Saturday, October 4, 2014

Roquebrun--Le Petit Nice

We have two weeks in our apartment on the Mediterannean at Canet-Plage.  So each day we look for a new adventure that is within driving distance and promises some discovery.  Not difficult, but always a challenge simply to decide which direction to take.

In an effort to cover a swath of diverse countryside, we started in Narbonne Plage (the beach of Narbonne).  The coast from Canet-Plage north is a series of strips of land bordered on one side with the sea and on the other with marshes or inland lakes.  Narbonne lies inland from the sea though in Roman times, it was a seaport.   The Aude River changed course and the port silted up making the port useless. Nonetheless, it was on the Via Domitia and  was an important Roman city between Rome and Spain.  The coast of Narbonne is now much like the rest of the seaside resorts in this area.  What we discovered was a town with an older village and stretches of newer and some much newer houses and apartments for holiday makers like us.

Climbing up from the sea, we headed into higher countryside  with vineyards and scrubby pines.
Vineyards and pines
View to the Mediterranean
At a vista point, we stopped to look at an orientation table that was atop what looked like a WW II bunker.

Moving on, we passed through Colombier which sits along the Canal du Midi. The lock was just in the process of shepherding a boat from one level to another in time for the next boat to arrive for the same treatment.

Moving on, we passed Capestang where the 9th century tower pushed high up into the sky.

Our destination was Roquebrun sitting over the River Orb.  The town is known for its Nice-like microclimate where wine grapes are grown in great profusions.  The town hosts several caves where wine is available for tasting and for sale.  Its major sites are the cactus garden (We took a pass on that coming from cactus-laden California.) and the Carolingian tower from the 10th century.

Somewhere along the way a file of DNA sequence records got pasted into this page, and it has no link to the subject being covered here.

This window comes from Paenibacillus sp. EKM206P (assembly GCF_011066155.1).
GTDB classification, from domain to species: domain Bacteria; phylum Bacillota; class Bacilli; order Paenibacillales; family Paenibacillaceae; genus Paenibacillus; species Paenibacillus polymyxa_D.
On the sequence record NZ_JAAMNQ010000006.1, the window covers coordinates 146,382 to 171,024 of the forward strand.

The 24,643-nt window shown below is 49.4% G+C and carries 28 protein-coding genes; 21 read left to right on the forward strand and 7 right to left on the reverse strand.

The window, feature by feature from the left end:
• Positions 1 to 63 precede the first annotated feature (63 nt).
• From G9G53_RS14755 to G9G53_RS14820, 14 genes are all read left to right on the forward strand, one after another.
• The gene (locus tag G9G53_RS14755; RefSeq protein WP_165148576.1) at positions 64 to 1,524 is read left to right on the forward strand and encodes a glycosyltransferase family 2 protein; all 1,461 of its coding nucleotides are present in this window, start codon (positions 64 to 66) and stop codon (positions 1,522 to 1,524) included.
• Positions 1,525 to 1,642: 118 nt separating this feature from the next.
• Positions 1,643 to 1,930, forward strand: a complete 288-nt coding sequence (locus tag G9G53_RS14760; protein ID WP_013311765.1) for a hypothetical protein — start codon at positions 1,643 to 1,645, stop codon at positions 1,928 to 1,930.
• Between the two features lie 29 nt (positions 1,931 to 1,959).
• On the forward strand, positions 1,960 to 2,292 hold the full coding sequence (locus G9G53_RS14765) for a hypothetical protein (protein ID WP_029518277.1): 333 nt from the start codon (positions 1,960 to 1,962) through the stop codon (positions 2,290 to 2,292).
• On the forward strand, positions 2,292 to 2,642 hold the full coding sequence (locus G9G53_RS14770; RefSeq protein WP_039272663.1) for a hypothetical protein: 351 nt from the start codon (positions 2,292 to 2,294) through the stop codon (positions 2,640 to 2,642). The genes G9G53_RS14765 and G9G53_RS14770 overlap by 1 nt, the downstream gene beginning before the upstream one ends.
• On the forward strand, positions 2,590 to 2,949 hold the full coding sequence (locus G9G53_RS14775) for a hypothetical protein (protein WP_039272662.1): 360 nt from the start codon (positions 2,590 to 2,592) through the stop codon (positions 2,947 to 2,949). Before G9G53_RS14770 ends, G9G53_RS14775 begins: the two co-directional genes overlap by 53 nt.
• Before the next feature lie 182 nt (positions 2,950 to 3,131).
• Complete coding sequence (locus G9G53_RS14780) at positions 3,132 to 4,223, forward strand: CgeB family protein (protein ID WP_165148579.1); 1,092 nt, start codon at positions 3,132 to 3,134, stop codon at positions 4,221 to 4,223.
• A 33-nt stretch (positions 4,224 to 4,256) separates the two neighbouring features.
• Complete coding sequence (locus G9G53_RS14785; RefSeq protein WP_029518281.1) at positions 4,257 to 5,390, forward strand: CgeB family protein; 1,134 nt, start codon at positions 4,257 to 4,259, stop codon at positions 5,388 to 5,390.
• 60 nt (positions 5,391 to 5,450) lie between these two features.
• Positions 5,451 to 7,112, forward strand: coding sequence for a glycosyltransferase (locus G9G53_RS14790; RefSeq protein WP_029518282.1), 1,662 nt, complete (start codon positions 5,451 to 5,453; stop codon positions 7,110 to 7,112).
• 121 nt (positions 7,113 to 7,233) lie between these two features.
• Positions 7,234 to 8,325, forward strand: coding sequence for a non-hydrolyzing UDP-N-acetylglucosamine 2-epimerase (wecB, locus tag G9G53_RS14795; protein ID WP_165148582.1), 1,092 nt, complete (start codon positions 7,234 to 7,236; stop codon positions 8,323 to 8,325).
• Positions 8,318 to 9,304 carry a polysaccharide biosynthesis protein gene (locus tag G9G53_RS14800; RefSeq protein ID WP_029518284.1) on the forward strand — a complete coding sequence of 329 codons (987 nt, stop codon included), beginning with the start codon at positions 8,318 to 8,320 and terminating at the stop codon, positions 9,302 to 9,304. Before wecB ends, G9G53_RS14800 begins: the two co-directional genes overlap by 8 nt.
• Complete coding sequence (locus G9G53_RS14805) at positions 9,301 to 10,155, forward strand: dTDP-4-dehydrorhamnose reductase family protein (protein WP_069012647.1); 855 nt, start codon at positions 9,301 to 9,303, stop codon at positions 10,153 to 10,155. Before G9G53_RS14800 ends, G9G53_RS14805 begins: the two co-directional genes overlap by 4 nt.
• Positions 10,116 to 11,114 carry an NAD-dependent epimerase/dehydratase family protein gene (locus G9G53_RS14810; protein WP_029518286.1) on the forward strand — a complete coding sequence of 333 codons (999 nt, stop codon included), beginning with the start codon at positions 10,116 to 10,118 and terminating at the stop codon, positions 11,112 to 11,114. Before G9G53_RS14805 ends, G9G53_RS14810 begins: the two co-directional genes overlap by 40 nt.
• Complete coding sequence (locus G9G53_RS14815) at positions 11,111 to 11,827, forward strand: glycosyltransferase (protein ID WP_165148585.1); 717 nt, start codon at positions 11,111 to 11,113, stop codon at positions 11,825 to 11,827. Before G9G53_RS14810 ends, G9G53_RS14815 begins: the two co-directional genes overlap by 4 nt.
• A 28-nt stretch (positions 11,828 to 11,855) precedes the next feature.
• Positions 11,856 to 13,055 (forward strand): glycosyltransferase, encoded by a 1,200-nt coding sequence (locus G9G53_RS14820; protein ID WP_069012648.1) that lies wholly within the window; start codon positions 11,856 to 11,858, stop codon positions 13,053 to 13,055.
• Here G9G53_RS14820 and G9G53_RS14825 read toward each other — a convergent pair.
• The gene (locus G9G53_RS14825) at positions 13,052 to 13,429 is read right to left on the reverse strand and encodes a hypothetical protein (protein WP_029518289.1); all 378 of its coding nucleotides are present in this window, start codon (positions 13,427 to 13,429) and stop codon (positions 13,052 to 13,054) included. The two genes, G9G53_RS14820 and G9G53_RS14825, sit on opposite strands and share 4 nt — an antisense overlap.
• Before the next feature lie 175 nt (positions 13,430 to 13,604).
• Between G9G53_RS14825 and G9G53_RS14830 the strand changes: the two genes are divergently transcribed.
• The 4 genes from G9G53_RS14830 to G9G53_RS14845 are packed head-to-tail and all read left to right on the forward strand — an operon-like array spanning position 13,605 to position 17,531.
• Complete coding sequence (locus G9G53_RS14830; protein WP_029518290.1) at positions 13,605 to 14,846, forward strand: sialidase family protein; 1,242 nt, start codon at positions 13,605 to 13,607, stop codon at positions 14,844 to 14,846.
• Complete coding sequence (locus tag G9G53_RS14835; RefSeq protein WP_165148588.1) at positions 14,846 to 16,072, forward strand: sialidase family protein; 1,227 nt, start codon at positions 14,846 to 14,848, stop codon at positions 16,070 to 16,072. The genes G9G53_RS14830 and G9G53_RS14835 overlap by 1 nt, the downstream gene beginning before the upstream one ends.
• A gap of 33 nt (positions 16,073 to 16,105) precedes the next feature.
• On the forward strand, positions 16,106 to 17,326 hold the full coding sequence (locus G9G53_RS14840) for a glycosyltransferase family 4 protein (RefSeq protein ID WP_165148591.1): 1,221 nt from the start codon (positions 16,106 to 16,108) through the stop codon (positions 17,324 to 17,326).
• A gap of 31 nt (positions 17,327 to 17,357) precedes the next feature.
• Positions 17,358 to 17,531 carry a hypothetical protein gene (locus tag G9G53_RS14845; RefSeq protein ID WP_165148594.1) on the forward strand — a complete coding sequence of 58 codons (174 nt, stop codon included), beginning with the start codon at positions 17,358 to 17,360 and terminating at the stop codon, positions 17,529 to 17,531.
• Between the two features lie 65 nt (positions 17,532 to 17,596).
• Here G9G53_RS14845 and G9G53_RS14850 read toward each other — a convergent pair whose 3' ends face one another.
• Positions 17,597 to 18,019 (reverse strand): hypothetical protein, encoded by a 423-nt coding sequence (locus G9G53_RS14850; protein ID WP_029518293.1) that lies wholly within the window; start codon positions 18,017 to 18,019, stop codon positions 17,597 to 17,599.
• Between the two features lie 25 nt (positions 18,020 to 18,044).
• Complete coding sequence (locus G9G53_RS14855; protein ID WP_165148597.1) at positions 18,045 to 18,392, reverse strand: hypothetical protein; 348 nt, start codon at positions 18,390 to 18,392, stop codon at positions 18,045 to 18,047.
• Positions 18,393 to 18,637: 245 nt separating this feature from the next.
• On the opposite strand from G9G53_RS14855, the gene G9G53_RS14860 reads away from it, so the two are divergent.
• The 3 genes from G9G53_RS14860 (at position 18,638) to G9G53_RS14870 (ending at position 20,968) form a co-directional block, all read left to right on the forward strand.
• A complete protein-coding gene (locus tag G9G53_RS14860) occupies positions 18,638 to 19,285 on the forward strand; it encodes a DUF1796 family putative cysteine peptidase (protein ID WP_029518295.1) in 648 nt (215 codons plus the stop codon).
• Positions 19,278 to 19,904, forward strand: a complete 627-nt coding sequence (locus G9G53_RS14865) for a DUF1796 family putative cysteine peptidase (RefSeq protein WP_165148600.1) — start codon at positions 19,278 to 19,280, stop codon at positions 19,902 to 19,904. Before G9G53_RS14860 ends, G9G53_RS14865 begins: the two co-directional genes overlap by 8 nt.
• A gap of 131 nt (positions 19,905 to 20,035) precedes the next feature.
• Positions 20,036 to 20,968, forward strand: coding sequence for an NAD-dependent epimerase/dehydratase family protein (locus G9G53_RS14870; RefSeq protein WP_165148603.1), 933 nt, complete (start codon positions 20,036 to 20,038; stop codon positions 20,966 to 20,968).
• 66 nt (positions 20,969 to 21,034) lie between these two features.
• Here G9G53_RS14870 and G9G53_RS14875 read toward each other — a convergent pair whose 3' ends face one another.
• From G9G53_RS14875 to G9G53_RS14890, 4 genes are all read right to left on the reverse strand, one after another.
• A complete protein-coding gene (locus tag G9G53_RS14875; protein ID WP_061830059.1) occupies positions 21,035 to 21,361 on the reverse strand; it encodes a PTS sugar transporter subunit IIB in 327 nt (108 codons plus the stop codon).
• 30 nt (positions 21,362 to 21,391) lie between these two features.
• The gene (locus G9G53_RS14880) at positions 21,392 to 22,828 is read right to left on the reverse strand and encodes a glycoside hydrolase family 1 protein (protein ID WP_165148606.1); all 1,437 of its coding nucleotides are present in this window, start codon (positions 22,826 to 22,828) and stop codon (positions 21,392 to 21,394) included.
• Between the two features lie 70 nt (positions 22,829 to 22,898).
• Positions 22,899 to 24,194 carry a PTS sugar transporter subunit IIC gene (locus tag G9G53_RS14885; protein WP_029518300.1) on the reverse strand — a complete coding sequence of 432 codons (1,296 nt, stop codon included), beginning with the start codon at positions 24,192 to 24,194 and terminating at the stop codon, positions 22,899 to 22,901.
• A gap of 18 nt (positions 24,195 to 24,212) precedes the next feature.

We stopped for lunch at a restaurant perched on the hillside overlooking the river and bridge.
Overlooking the bridge and Orb River

Kitchen garden
Called "Le Petit Nice" like the town's nickname, it was a perfect place to enjoy the river.  Below the balcony where we sat was a kitchen garden with a profusion of tomato plants and recently-harvested butternut squash sitting along the stone wall near the river and others not yet harvested along the inner wall.  Down the river from the bridge were the remains of an old mill, which in its heyday must have produced flour for the town.
Former mill

Lunch started for me with a kir--white wine with a bit of cassis.
This was followed with an extraordinary salad of honey-drenched goat cheese toasts over fresh and crispy lettuce and serrano ham.
Salade de miel de chevre
Every morsel was uimaginably delicious.  Phil's plebian pizza was much to his liking along with his crispy beer.  Lunch was followed by coffee and a search for what I thought would be a Roman bridge but which turned out to be nothing of the sort.

Across from the restaurant was a monument honoring the war dead from World Wars I and II and the Algerian conflict.  As always, attention was taken to the floral embellishments.

War monument

Honoring those from conflict with Algeria

We returned to our nest satisfied with our exploration into a present-day world of long ago.

No comments:

Post a Comment